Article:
On Brian Griffiths, Mrs. Thatchers Christian Economic Advisor
April 1992By Charles K. Wilber & Laura M. Grimes
Charles K. Wilber is Professor of Economics at the University of Notre Dame. Laura M. Grimes is a doctoral student in Theology at the University of Notre Dame. The first part of this series, on Gary North, appeared in our previous issue. The last part, on Michael Novak, will appear in our next issue.
Brian Griffiths has been Dean of the City University Business School in London, a director of the Bank of England, and personal economic adviser to former Prime Minister Margaret Thatcher. In The Creation of Wealth, he addresses a mainline Protestant audience. He recognizes that many Christians have criticized free market capitalism, and attempts to show its superiority to other forms of economic organization on economic, theological, and moral grounds. Griffiths grants that free market capitalism is not without its problems, and that it does not stem directly from Christian principles. But he does argue that it is compatible with Scripture and Christian theology, and attempts to provide a rationale for a distinctively Christian capitalism.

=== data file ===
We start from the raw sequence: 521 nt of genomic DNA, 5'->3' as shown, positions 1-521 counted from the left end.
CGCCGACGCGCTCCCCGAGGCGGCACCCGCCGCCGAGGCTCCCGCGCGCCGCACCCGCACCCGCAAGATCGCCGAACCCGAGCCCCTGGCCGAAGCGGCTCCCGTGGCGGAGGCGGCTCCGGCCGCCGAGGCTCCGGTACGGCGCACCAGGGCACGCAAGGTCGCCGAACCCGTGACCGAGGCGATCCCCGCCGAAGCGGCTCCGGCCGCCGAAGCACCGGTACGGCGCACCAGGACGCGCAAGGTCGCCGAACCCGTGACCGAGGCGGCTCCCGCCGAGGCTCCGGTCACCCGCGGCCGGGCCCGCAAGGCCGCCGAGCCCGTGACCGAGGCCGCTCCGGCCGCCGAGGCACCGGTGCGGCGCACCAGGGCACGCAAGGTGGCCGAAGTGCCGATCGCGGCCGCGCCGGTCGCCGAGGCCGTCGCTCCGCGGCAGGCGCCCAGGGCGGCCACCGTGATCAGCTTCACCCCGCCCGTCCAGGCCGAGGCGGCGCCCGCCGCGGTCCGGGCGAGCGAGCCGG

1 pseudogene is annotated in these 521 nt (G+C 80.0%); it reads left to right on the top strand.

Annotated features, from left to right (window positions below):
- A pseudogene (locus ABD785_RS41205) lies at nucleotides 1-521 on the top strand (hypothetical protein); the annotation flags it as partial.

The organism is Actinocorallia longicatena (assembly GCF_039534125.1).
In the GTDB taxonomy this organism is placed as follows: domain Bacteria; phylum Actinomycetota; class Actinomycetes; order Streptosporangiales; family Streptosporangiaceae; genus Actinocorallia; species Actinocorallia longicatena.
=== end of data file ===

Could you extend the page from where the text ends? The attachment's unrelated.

Griffiths states that the central purpose of economic activity is wealth creation, which is due to resources and the efficiency with which they are used. Resources include the traditional ones of land/ natural resources, labor, and capital. But Griffiths argues that capital should be viewed in the broad sense, as the accumulated knowledge and talent of a societys people and not just as machinery and physical equipment. To create wealth from resources, people have to work and plan. They must delay present consumption and immediate gratification in order to increase their human capital and future earning power. The possibility of future profit is the motivation for the suffering and work involved in the process; therefore, the profit motive is necessary for wealth creation.
Griffiths then gives his view of the history of wealth creation in the West over the past several centuries. He argues that the dramatic increase in prosperity since the Industrial Revolution is due more to the increasingly efficient use of resources than to the discovery of new resources themselves, that market economies have been more efficient in wealth creation than state planned economies, and that Protestant Christianity has made significant contributions to the rapid industrialization of the West in the past two centuries.
This historical analysis leads Griffiths to specify four important factors in wealth creation. The first is ownership. He argues that private ownership of property is an incentive to productivity because it provides motivation for hard work and the investment of resources.
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